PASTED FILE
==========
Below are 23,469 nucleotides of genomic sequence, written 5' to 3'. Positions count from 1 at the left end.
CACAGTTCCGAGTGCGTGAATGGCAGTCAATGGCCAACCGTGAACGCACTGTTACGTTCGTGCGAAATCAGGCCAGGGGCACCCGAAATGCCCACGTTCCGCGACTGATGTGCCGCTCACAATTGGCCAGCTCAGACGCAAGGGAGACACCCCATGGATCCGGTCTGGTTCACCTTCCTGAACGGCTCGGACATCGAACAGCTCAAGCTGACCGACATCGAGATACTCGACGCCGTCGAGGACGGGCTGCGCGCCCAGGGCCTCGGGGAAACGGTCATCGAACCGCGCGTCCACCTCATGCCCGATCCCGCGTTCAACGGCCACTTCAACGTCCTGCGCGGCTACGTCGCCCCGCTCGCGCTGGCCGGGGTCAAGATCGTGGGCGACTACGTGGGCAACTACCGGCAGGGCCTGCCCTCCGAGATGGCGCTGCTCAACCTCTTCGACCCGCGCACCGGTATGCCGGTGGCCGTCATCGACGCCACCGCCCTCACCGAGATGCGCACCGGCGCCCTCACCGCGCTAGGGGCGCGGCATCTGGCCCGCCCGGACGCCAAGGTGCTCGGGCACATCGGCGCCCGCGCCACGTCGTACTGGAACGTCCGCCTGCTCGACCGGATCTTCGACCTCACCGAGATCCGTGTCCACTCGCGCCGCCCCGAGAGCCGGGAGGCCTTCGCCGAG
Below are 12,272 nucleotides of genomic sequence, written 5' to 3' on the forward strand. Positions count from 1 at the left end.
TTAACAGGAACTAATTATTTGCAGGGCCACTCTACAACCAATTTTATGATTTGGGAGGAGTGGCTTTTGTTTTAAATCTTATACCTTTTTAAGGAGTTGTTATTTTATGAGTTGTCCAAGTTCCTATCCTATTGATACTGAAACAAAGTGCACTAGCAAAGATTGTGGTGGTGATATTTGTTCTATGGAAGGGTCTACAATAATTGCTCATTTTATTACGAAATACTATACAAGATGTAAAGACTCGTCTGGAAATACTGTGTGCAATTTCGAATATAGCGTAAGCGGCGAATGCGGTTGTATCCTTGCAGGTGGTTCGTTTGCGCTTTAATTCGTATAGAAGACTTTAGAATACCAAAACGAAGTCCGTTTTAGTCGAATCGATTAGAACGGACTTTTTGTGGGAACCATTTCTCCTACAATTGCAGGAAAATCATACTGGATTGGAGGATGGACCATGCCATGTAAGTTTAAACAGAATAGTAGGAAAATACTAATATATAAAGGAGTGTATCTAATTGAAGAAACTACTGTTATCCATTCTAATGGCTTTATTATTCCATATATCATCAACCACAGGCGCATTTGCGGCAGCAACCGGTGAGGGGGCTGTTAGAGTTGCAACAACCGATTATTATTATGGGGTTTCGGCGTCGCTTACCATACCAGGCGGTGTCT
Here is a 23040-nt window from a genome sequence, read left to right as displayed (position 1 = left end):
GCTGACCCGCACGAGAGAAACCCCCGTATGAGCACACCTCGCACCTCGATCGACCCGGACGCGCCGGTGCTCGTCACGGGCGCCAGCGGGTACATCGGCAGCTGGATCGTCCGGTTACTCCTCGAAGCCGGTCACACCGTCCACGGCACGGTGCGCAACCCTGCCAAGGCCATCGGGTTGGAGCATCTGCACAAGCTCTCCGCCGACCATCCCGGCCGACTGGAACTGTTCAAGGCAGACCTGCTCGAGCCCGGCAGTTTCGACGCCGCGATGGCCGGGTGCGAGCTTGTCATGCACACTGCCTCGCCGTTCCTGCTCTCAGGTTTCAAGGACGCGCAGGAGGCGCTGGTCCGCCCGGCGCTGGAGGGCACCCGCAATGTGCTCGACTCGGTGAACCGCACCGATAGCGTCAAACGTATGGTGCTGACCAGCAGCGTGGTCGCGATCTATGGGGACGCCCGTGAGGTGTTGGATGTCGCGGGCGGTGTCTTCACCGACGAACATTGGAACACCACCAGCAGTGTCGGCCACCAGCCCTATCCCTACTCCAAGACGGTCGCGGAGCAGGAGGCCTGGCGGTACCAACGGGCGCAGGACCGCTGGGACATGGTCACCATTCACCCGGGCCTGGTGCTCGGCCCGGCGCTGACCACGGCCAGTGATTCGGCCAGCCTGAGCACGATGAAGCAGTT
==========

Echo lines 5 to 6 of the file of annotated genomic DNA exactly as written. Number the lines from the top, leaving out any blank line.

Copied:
Here is a 23040-nt window from a genome sequence, read left to right as displayed (position 1 = left end):
GCTGACCCGCACGAGAGAAACCCCCGTATGAGCACACCTCGCACCTCGATCGACCCGGACGCGCCGGTGCTCGTCACGGGCGCCAGCGGGTACATCGGCAGCTGGATCGTCCGGTTACTCCTCGAAGCCGGTCACACCGTCCACGGCACGGTGCGCAACCCTGCCAAGGCCATCGGGTTGGAGCATCTGCACAAGCTCTCCGCCGACCATCCCGGCCGACTGGAACTGTTCAAGGCAGACCTGCTCGAGCCCGGCAGTTTCGACGCCGCGATGGCCGGGTGCGAGCTTGTCATGCACACTGCCTCGCCGTTCCTGCTCTCAGGTTTCAAGGACGCGCAGGAGGCGCTGGTCCGCCCGGCGCTGGAGGGCACCCGCAATGTGCTCGACTCGGTGAACCGCACCGATAGCGTCAAACGTATGGTGCTGACCAGCAGCGTGGTCGCGATCTATGGGGACGCCCGTGAGGTGTTGGATGTCGCGGGCGGTGTCTTCACCGACGAACATTGGAACACCACCAGCAGTGTCGGCCACCAGCCCTATCCCTACTCCAAGACGGTCGCGGAGCAGGAGGCCTGGCGGTACCAACGGGCGCAGGACCGCTGGGACATGGTCACCATTCACCCGGGCCTGGTGCTCGGCCCGGCGCTGACCACGGCCAGTGATTCGGCCAGCCTGAGCACGATGAAGCAGTT